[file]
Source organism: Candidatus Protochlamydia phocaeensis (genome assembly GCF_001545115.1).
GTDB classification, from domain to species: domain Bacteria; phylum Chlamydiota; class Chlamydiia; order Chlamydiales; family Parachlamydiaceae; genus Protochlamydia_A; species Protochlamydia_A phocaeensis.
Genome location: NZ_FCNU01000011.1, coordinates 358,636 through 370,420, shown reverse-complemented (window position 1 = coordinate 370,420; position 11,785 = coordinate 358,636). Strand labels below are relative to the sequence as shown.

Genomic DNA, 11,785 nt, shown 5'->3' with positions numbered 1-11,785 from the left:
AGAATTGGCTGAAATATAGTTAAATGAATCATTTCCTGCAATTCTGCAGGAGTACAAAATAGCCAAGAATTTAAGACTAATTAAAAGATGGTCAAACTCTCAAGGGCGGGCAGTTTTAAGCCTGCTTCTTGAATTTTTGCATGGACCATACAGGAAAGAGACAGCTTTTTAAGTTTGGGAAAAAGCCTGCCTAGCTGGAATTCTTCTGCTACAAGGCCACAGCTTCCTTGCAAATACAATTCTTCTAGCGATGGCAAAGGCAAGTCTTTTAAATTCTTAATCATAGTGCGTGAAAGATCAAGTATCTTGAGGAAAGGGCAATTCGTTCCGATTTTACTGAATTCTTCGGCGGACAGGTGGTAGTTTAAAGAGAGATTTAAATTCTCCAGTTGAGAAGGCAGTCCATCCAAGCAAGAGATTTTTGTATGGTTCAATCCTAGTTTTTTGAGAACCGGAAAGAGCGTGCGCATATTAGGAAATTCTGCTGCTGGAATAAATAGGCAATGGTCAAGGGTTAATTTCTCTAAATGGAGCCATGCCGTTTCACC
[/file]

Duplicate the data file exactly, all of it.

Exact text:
Source organism: Candidatus Protochlamydia phocaeensis (genome assembly GCF_001545115.1).
GTDB classification, from domain to species: domain Bacteria; phylum Chlamydiota; class Chlamydiia; order Chlamydiales; family Parachlamydiaceae; genus Protochlamydia_A; species Protochlamydia_A phocaeensis.
Genome location: NZ_FCNU01000011.1, coordinates 358,636 through 370,420, shown reverse-complemented (window position 1 = coordinate 370,420; position 11,785 = coordinate 358,636). Strand labels below are relative to the sequence as shown.

Genomic DNA, 11,785 nt, shown 5'->3' with positions numbered 1-11,785 from the left:
AGAATTGGCTGAAATATAGTTAAATGAATCATTTCCTGCAATTCTGCAGGAGTACAAAATAGCCAAGAATTTAAGACTAATTAAAAGATGGTCAAACTCTCAAGGGCGGGCAGTTTTAAGCCTGCTTCTTGAATTTTTGCATGGACCATACAGGAAAGAGACAGCTTTTTAAGTTTGGGAAAAAGCCTGCCTAGCTGGAATTCTTCTGCTACAAGGCCACAGCTTCCTTGCAAATACAATTCTTCTAGCGATGGCAAAGGCAAGTCTTTTAAATTCTTAATCATAGTGCGTGAAAGATCAAGTATCTTGAGGAAAGGGCAATTCGTTCCGATTTTACTGAATTCTTCGGCGGACAGGTGGTAGTTTAAAGAGAGATTTAAATTCTCCAGTTGAGAAGGCAGTCCATCCAAGCAAGAGATTTTTGTATGGTTCAATCCTAGTTTTTTGAGAACCGGAAAGAGCGTGCGCATATTAGGAAATTCTGCTGCTGGAATAAATAGGCAATGGTCAAGGGTTAATTTCTCTAAATGGAGCCATGCCGTTTCACC